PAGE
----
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The Hawk News

The Student News Site of St. Joseph's University

The Hawk News

The Student News Site of St. Joseph's University

The Hawk News

St. Joe’s offers new financial literacy course

Lantushenko (left) and Erkis (right) will team-teach the class. PHOTO COURTESY OF TODD ERKIS

Starting next semester, St. Joe’s will offer a new course designed to help students improve their financial literacy.

FIN 100, a pass/no penalty course, will be worth one credit and will meet once a week for 50 minutes. There are 150 spots available in the course, which is open to students of any major who want to learn the basics of investing, filing taxes and improving credit scores, among other topics.

Todd Erkis, visiting professor of finance, and Viktoriya Lantushenko, Ph.D., assistant professor of finance, will team-teach the course.

The class will be a hands-on learning experience for students and will cover everything that a graduate or soon-to-be graduate needs to know about personal finance, according to Erkis.

“Personal finance is just so important,” Erkis said. “A lot of people, when they get out on their own, they don’t have a trusted advisor or a parent or someone they could talk to. They’re really just flying solo.”

Erkis said the team-taught approach is intentional to give students different views on personal finance.

“I think the nice part about it is that students will get a really wide range of opinions and information in different perspectives,” Erkis said. “I think it’s going to be really important, and I’m looking forward to teaching so I can hear other perspectives as well.”

Members of the University Student Senate (USS) came up with the idea for FIN 100 and approached Erkis about the need for the course, Erkis said.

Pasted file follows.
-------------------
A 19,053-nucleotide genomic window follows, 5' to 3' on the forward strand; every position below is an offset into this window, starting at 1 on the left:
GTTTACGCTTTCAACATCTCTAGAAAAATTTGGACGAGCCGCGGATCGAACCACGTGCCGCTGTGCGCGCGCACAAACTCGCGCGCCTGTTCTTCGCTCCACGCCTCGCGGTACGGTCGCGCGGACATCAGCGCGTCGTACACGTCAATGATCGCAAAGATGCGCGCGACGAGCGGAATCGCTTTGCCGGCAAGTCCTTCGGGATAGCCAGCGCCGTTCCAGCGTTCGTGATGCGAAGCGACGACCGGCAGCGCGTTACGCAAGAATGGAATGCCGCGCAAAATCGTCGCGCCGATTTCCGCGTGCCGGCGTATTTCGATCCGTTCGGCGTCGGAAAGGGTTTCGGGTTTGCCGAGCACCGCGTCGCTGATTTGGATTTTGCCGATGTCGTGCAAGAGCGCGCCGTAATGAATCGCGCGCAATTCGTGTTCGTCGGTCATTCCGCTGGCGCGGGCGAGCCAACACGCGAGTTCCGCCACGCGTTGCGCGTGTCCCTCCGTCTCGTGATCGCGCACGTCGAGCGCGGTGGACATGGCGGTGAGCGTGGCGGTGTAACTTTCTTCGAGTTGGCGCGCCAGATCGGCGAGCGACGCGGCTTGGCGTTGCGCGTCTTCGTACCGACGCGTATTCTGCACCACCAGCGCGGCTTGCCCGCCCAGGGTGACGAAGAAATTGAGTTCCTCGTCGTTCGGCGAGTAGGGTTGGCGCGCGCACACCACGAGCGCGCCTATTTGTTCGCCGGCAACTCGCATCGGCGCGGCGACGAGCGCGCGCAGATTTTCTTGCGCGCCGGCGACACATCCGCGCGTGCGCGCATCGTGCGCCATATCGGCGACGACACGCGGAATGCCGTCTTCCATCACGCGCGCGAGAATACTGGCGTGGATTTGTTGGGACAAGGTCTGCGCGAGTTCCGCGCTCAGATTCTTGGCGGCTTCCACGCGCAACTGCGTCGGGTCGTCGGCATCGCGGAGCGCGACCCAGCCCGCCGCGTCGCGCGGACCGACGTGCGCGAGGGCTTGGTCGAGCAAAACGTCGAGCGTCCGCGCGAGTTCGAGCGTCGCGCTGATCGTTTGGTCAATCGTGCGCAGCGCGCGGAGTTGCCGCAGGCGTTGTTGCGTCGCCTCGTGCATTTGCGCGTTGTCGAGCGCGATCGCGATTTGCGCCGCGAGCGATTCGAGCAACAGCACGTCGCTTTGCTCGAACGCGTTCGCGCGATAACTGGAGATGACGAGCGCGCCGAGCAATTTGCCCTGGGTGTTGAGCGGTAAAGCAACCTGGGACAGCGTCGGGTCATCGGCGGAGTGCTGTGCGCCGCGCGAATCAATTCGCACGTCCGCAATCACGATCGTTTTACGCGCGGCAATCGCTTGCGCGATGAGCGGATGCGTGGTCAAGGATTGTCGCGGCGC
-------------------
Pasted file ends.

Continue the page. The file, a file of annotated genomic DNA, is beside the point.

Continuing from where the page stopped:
Milton O’Brien ’25, the Erivan K. Haub School of Business chair for USS, was not involved in those initial discussions which happened before he started at St. Joe’s, but he is now playing a big role in promoting the course. O’Brien said he thinks the course benefits St. Joe’s students regardless of their field of study.

“You don’t have to be a business student to take this class,” O’Brien said. “You will have to handle money once you get out of St. Joe’s. I just hope students realize that this is a great opportunity.”

A 2018 survey by EVERFI, an education technology company, found that college students lack knowledge of basic financial literacy. Out of the more than 100,000 incoming college students enrolled in more than 410 institutions across the U.S. who were surveyed, most of them could not answer simple financial literacy questions.

The problem for many students begins in high school, where few are required to take a personal finance course, according to a 2019 report by AIG Retirement Services and EVERFI. That has left colleges with the task of addressing the problem.

Lantushenko said she hopes students will understand the topics covered in the course, because students will need these skills at some point in their lives after graduation and later down the road.

“I always tell my students, ‘you will graduate, get jobs and then you will be looking at buying a house or taking out an auto loan,’” Lantushenko said. “All these basics would be covered in this course.”

Mitchell Shields ’22 contributed to this story.

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